The Republic of South Africa is the second largest economy on the African continent. The high unemployment rate among the black population and their poor economic situation are still problematic. Overall, a quarter of the population is unemployed.

Agriculture generates 3% of gross domestic product (GDP), and around a tenth of the workforce is employed in this area. Much of the country is still owned by white owners. Almost 13% of the state’s territory represents agricultural land. The population’s own food needs can be covered, and production is also mainly carried out on large farms for export. Sugar cane, corn, wheat, coffee, wine and citrus are grown. The breeding of cattle, sheep and poultry dominates in livestock farming. The fishing industry is also very important.

The service sector has the largest share of South African GDP at 69%. The financial sector is of great importance here. It is based on a highly differentiated banking and insurance landscape that complies with western standards, as well as the Johannesburg stock exchange.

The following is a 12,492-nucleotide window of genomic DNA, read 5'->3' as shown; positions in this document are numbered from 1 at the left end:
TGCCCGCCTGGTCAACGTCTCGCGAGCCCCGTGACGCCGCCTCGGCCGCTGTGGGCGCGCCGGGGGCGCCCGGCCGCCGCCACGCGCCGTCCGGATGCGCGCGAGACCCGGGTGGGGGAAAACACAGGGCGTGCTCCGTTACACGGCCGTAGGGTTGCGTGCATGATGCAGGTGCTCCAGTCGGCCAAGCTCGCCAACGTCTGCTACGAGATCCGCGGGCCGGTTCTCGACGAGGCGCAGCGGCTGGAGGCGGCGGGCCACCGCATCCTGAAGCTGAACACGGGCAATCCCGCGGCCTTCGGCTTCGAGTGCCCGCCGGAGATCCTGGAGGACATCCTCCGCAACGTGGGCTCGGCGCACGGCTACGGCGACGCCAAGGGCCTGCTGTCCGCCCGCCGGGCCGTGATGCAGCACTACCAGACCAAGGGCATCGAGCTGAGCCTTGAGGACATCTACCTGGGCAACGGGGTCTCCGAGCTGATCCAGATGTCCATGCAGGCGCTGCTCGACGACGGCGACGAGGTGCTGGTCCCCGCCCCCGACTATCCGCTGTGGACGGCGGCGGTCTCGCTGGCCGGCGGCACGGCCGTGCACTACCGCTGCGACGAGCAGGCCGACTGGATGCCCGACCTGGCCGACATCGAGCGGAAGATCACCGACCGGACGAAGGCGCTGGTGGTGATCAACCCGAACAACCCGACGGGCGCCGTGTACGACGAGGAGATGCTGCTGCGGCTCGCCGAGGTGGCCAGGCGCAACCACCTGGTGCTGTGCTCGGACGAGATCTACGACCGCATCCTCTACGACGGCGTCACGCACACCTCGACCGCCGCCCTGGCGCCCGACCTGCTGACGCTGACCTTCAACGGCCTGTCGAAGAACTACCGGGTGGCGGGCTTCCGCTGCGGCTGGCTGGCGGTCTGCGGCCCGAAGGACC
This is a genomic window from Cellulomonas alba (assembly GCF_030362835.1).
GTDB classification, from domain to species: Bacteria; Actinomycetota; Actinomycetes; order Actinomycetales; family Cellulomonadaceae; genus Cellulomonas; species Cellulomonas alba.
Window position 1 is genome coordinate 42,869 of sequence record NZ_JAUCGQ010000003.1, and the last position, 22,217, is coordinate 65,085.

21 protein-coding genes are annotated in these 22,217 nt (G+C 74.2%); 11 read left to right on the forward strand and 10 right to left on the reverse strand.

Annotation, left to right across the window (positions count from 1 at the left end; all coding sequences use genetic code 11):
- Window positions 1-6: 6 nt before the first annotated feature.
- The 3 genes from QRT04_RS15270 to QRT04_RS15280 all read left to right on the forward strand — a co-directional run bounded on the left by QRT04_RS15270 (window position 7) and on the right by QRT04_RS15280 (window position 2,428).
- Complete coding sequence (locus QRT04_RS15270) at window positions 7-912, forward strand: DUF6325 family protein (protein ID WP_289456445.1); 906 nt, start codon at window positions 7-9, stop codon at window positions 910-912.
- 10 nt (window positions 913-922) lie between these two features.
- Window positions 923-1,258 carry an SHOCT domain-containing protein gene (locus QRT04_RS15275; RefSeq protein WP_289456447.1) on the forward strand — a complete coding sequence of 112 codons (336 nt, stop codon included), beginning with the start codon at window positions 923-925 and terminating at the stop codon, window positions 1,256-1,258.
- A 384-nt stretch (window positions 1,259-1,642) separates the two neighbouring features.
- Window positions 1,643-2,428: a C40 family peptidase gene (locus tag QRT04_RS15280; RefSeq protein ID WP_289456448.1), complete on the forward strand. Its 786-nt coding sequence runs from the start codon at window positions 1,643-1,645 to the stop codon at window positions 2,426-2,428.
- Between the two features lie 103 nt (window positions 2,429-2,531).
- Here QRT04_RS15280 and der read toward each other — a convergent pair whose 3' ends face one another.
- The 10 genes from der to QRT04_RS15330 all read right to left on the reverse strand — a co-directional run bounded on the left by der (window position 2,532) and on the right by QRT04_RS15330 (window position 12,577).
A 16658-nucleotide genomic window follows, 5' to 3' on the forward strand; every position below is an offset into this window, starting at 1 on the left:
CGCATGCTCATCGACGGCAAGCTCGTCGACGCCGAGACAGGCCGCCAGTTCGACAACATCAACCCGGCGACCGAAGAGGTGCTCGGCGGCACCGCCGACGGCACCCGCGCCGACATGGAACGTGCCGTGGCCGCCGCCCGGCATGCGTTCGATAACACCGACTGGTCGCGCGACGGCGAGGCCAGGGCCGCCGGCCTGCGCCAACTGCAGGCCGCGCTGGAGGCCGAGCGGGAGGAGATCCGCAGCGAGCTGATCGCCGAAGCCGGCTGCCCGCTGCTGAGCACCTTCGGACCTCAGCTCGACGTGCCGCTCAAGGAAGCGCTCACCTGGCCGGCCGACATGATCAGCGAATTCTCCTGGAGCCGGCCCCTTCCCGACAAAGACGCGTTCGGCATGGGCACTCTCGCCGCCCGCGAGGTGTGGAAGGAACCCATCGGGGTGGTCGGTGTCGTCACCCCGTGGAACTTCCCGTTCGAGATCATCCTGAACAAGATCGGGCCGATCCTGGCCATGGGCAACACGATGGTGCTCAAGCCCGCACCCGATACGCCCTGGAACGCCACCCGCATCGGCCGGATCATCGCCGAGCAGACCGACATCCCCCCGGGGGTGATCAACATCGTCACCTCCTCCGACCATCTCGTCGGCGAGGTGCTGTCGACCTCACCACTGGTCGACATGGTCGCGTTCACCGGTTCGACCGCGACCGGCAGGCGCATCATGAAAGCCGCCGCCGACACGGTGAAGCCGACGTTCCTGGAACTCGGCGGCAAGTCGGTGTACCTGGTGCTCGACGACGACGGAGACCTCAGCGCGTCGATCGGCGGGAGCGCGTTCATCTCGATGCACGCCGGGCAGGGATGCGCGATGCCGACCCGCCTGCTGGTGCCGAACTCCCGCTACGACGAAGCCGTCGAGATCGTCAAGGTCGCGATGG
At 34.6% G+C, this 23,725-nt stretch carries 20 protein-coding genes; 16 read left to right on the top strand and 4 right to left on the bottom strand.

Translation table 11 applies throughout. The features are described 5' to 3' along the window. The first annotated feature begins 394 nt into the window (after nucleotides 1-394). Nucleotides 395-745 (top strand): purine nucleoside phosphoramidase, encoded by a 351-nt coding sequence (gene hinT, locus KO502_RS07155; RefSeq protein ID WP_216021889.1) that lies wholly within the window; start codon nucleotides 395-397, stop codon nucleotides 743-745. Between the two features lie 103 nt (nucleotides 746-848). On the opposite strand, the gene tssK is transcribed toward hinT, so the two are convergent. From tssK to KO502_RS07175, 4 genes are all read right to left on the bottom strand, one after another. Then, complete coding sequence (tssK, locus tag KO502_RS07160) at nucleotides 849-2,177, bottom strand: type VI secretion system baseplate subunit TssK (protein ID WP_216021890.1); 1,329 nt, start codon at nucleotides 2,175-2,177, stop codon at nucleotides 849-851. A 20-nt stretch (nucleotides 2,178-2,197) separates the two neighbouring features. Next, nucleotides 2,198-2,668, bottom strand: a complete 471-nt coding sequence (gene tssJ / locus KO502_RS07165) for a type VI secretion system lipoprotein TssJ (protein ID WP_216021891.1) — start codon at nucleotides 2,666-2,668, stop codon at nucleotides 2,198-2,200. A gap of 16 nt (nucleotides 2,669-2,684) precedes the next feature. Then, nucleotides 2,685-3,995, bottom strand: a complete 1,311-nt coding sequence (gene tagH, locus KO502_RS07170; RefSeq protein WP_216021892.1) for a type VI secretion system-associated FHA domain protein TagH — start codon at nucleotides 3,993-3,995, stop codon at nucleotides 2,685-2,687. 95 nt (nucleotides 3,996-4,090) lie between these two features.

Industry generates 28% of GDP. Automobiles, textiles, armaments, chemical products and food are mainly manufactured. South Africa has large deposits of mineral resources that play a very important role for export: in addition to gold (around 30% of world production), hard coal and diamonds, platinum, manganese, lithium and chromium are mined in particular. Raw materials and non-ferrous metals generate a third of export earnings.

A free trade agreement with the EU has existed since January 2000. South Africa’s most important foreign trade partners for exports (especially raw materials, metals, vehicles and vehicle parts as well as chemical products) are China, the USA, Japan and Germany. China, Germany, Saudi Arabia and the USA are the most important trading partners for imports (above all oil, machinery, chemical products, vehicles and vehicle parts).

The country’s two largest airports are in Johannesburg and Cape Town. The rail network has a length of around 24,000 kilometers; here mainly freight trains run. The country has a well-developed road network.

The currency is the South African rand (= 100 cents).